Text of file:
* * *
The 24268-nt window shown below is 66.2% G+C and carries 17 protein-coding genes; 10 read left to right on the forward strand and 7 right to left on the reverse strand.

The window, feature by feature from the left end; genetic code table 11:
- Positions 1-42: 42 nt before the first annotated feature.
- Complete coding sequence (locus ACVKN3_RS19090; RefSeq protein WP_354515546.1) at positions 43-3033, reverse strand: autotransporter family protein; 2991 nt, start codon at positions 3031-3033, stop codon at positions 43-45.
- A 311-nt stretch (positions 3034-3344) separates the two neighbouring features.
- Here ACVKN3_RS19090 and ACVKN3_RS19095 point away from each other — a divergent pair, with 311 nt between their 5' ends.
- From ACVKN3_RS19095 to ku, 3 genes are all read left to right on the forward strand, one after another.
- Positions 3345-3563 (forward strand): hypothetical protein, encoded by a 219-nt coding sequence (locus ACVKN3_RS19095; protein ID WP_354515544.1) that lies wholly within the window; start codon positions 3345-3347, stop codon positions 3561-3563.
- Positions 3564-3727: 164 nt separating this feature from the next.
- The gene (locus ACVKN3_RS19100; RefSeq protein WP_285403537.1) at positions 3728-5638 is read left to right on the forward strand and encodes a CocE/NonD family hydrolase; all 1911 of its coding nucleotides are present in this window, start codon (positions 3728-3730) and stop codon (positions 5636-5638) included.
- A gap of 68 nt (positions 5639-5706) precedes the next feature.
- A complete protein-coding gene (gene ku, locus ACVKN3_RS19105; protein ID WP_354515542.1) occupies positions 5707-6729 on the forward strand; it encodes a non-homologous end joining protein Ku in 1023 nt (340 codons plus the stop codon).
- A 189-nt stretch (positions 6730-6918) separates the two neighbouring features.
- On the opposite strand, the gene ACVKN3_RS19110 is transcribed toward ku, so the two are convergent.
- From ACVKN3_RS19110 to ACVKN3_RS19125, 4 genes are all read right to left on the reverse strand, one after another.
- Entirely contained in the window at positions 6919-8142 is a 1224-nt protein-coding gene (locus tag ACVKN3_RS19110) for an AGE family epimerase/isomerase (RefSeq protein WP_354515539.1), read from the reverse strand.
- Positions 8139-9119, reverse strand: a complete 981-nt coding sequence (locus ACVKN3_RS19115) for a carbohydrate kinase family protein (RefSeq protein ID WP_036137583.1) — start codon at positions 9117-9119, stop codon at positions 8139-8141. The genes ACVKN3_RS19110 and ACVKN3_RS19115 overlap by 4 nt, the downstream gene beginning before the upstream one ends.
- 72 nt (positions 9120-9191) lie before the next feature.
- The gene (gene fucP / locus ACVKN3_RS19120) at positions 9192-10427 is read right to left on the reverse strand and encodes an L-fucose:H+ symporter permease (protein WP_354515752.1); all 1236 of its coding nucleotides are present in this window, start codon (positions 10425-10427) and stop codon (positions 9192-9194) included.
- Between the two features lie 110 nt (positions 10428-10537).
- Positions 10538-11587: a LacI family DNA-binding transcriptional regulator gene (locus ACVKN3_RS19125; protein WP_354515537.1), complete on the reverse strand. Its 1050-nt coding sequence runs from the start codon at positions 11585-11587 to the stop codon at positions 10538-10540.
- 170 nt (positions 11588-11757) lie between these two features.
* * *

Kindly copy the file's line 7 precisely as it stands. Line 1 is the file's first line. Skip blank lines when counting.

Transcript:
- From ACVKN3_RS19095 to ku, 3 genes are all read left to right on the forward strand, one after another.